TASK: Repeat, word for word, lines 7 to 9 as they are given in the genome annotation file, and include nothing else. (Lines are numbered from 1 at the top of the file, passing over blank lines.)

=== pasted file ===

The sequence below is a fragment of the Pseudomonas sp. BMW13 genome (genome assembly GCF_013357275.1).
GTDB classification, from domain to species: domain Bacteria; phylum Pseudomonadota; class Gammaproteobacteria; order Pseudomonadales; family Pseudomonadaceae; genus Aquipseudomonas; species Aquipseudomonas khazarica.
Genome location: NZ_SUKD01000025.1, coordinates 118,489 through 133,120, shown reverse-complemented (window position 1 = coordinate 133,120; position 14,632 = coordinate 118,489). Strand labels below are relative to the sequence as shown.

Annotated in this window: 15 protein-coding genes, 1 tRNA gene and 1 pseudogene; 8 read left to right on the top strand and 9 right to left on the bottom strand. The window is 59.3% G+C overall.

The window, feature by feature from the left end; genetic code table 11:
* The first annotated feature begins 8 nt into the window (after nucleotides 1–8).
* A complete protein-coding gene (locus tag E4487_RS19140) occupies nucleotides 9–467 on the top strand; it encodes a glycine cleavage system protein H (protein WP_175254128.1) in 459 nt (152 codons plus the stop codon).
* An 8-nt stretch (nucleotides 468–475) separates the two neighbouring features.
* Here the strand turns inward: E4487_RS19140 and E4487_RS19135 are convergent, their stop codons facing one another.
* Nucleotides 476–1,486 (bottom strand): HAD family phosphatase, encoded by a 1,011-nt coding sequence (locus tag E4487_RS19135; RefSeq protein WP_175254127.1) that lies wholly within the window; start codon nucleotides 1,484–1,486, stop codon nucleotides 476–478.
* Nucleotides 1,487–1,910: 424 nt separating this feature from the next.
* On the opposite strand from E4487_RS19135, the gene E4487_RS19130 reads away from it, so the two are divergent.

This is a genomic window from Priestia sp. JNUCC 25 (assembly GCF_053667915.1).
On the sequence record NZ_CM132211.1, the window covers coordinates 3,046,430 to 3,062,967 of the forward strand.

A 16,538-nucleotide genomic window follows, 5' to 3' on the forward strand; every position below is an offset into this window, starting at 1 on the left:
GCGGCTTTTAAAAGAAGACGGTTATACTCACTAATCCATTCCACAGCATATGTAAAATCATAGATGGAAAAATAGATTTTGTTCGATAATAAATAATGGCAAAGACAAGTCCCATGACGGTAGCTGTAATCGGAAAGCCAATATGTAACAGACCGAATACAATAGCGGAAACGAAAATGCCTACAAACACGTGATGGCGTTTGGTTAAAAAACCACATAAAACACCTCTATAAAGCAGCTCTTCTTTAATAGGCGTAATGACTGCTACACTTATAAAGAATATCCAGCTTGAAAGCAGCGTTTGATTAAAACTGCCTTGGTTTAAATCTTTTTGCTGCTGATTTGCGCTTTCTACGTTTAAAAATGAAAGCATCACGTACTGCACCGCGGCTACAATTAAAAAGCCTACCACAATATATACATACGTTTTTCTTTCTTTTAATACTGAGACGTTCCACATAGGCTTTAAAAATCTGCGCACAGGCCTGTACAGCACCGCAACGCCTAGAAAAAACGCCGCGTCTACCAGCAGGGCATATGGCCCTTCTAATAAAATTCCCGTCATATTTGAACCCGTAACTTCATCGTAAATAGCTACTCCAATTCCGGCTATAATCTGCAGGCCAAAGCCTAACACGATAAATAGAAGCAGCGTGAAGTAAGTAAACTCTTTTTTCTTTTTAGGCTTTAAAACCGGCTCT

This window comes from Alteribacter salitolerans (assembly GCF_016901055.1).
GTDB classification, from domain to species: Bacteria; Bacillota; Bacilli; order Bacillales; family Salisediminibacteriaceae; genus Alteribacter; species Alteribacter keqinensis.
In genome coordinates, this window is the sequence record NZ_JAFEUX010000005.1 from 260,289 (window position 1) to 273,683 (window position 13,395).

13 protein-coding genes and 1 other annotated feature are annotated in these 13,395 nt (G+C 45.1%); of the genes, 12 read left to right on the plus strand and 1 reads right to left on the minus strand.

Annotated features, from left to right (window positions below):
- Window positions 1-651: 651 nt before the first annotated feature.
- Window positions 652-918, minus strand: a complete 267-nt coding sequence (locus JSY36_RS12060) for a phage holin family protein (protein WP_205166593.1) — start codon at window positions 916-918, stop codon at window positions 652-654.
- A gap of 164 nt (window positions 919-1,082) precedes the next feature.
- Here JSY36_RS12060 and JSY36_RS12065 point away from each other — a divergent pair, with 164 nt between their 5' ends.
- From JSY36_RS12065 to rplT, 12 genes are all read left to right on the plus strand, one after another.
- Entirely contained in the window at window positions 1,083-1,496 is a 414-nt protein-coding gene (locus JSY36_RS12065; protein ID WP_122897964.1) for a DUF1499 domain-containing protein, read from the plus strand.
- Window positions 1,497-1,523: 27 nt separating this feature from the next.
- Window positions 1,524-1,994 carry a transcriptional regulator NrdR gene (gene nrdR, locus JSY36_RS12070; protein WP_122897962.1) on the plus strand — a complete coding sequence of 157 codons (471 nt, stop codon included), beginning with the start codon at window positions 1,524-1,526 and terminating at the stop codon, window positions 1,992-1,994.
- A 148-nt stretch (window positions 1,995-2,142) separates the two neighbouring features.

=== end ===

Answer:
* A complete protein-coding gene (locus tag E4487_RS19140) occupies nucleotides 9–467 on the top strand; it encodes a glycine cleavage system protein H (protein WP_175254128.1) in 459 nt (152 codons plus the stop codon).
* An 8-nt stretch (nucleotides 468–475) separates the two neighbouring features.
* Here the strand turns inward: E4487_RS19140 and E4487_RS19135 are convergent, their stop codons facing one another.